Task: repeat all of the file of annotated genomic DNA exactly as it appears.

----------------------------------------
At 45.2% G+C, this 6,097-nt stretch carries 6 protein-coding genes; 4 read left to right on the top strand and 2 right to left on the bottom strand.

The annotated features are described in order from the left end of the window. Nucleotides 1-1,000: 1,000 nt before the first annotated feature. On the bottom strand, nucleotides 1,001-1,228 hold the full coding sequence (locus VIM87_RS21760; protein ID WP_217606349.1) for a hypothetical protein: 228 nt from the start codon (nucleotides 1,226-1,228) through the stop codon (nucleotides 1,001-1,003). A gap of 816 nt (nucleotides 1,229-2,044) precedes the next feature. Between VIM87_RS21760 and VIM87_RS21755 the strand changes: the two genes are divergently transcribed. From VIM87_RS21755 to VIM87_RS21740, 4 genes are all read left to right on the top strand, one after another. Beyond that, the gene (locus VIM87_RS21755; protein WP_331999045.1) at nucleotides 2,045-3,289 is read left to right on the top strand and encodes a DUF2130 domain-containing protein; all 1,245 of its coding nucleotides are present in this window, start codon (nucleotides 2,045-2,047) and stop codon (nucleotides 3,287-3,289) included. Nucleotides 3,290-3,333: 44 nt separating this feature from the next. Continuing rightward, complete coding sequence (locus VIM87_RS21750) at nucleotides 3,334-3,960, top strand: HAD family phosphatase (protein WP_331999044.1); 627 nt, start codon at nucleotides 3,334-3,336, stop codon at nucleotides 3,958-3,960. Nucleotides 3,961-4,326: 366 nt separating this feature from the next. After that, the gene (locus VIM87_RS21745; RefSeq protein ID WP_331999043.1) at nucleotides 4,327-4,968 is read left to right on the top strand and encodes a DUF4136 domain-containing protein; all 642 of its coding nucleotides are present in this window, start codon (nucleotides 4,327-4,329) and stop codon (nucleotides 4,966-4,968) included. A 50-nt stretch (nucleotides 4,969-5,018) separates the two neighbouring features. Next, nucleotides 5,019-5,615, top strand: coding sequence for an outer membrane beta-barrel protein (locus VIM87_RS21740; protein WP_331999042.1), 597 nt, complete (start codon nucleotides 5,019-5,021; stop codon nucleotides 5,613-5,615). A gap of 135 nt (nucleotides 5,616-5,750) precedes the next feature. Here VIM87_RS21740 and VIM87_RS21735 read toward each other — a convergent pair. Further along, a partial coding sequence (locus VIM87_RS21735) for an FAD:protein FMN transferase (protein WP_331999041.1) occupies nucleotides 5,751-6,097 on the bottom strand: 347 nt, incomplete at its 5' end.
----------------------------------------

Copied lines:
At 45.2% G+C, this 6,097-nt stretch carries 6 protein-coding genes; 4 read left to right on the top strand and 2 right to left on the bottom strand.

The annotated features are described in order from the left end of the window. Nucleotides 1-1,000: 1,000 nt before the first annotated feature. On the bottom strand, nucleotides 1,001-1,228 hold the full coding sequence (locus VIM87_RS21760; protein ID WP_217606349.1) for a hypothetical protein: 228 nt from the start codon (nucleotides 1,226-1,228) through the stop codon (nucleotides 1,001-1,003). A gap of 816 nt (nucleotides 1,229-2,044) precedes the next feature. Between VIM87_RS21760 and VIM87_RS21755 the strand changes: the two genes are divergently transcribed. From VIM87_RS21755 to VIM87_RS21740, 4 genes are all read left to right on the top strand, one after another. Beyond that, the gene (locus VIM87_RS21755; protein WP_331999045.1) at nucleotides 2,045-3,289 is read left to right on the top strand and encodes a DUF2130 domain-containing protein; all 1,245 of its coding nucleotides are present in this window, start codon (nucleotides 2,045-2,047) and stop codon (nucleotides 3,287-3,289) included. Nucleotides 3,290-3,333: 44 nt separating this feature from the next. Continuing rightward, complete coding sequence (locus VIM87_RS21750) at nucleotides 3,334-3,960, top strand: HAD family phosphatase (protein WP_331999044.1); 627 nt, start codon at nucleotides 3,334-3,336, stop codon at nucleotides 3,958-3,960. Nucleotides 3,961-4,326: 366 nt separating this feature from the next. After that, the gene (locus VIM87_RS21745; RefSeq protein ID WP_331999043.1) at nucleotides 4,327-4,968 is read left to right on the top strand and encodes a DUF4136 domain-containing protein; all 642 of its coding nucleotides are present in this window, start codon (nucleotides 4,327-4,329) and stop codon (nucleotides 4,966-4,968) included. A 50-nt stretch (nucleotides 4,969-5,018) separates the two neighbouring features. Next, nucleotides 5,019-5,615, top strand: coding sequence for an outer membrane beta-barrel protein (locus VIM87_RS21740; protein WP_331999042.1), 597 nt, complete (start codon nucleotides 5,019-5,021; stop codon nucleotides 5,613-5,615). A gap of 135 nt (nucleotides 5,616-5,750) precedes the next feature. Here VIM87_RS21740 and VIM87_RS21735 read toward each other — a convergent pair. Further along, a partial coding sequence (locus VIM87_RS21735) for an FAD:protein FMN transferase (protein WP_331999041.1) occupies nucleotides 5,751-6,097 on the bottom strand: 347 nt, incomplete at its 5' end.